>> i would have to think about that. >> were there -- >> rephrase the question. >> servers that were used or devices that were searched. were there searches done on the data warehouse system that would obtain data pursuant to fisa or 702. >> when you say data warehouse system, you were referring to fbi systems. >> correct. >> i believe there were. >> do you know if anything was found? >> not offhand i don't. >> it is not referenced in the ig report. investigators learned late in their review. that may have included information relevant to the mid year investigation but ultimately did not do so.
furthermore, unnamed fbi attorney one went so far to say the review of the material was necessary to complete the year and even began to draft a memo about it. and per the ig you thought the e-mails would have been a logical investigative step. who stopped it? >> i don't know. it was levels above me. my understanding was it was outside the bureau. >> did you object to that? >> i disagreed. i wanted to search it. we are getting close to classified information. >> did you send an e-mail or a memo to that effect that you said we need to search this? >> i don't recall what the nature was. >> as a counterintelligence officer, did you know if any other nondoj government officials had reviewed the classified materials in question in this case? >> i don't know. >> did any non doj person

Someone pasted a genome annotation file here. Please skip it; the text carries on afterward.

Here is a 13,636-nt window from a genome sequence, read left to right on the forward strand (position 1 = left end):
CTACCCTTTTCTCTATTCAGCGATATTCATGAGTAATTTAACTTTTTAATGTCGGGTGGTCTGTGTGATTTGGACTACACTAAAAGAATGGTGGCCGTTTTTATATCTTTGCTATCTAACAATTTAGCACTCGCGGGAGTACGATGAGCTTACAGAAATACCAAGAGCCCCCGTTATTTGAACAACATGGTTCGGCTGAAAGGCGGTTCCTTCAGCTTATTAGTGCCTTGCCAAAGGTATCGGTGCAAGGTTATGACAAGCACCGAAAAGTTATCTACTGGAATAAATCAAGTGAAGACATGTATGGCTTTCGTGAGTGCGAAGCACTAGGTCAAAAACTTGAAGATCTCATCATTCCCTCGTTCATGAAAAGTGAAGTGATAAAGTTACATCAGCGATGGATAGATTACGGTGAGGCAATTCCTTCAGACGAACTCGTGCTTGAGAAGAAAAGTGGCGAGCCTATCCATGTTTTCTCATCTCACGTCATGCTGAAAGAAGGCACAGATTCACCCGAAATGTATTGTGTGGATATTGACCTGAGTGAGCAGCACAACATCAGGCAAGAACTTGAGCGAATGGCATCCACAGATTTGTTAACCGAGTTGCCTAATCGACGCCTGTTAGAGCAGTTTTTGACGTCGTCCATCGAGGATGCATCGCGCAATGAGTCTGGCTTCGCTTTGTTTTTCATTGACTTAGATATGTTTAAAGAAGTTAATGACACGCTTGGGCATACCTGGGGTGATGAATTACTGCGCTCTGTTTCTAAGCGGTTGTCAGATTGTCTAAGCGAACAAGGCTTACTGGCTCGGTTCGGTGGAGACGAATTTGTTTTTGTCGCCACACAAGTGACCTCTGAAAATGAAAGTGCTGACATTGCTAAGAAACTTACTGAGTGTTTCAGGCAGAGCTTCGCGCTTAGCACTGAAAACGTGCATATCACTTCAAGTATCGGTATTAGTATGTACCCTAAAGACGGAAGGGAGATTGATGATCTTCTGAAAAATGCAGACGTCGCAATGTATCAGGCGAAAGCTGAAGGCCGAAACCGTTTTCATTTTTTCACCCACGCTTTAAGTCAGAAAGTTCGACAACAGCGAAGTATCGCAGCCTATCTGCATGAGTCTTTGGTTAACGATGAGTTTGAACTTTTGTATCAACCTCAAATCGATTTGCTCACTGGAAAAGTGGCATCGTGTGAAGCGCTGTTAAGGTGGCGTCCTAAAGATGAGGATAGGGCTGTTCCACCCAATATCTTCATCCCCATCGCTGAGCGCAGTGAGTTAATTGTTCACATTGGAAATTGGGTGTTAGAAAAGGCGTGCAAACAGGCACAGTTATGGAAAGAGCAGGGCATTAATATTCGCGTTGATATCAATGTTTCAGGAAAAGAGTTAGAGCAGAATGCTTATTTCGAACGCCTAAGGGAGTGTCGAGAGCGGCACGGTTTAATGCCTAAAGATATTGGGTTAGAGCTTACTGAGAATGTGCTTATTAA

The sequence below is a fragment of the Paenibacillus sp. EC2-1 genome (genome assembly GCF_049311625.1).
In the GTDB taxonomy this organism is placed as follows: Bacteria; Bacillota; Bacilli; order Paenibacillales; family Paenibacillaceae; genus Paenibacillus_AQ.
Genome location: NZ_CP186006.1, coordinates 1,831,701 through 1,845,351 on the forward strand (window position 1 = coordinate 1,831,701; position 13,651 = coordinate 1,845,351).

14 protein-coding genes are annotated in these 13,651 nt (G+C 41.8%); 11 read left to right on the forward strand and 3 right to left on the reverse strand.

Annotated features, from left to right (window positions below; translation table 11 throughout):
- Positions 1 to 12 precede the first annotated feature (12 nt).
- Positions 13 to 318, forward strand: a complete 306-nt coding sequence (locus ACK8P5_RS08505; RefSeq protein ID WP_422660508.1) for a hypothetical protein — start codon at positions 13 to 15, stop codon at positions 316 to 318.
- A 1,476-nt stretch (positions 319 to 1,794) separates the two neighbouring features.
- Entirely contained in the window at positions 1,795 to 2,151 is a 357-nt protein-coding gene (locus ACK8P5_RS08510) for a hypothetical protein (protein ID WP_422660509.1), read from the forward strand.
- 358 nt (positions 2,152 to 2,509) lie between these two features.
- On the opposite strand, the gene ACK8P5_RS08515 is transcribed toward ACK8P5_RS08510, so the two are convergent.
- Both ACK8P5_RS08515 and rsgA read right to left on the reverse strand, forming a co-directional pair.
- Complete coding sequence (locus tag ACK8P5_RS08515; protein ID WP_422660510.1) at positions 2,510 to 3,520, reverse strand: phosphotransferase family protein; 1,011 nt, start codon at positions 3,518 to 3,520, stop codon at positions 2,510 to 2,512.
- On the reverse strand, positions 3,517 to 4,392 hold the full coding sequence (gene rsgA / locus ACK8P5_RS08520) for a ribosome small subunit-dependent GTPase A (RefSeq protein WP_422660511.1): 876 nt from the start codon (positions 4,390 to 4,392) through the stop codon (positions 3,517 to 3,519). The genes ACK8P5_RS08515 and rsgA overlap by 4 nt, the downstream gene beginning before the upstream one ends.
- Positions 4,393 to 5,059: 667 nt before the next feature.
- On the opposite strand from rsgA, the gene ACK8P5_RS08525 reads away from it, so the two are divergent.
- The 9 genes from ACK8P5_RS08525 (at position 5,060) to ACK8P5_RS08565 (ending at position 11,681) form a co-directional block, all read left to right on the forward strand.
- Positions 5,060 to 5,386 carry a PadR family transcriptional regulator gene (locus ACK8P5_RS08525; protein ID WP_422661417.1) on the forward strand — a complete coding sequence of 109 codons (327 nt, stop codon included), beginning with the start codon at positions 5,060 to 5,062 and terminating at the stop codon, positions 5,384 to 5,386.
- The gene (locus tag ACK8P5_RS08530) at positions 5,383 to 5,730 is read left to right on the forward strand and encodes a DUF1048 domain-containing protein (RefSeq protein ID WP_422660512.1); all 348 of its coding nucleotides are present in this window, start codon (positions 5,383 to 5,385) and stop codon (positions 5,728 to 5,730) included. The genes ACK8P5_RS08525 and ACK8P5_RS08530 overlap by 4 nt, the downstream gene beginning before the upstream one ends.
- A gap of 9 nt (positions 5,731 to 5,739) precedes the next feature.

communicate with fbi or mid personnel about this material? >> i can't answer that question without providing -- >> did you know anywhere in the mid year team ever briefed anybody it is white house -- >> i don't know. >> would not have the material -- >> those are two different questions. there is an investigative question which i, as the leader of the team sh, which included senior investigators had a desire to do some. >> this was happening in may of 2016, was there a rush to wrap this up? >> this was not happening in may of 2016. >> according to the ig report, this was coming out in may of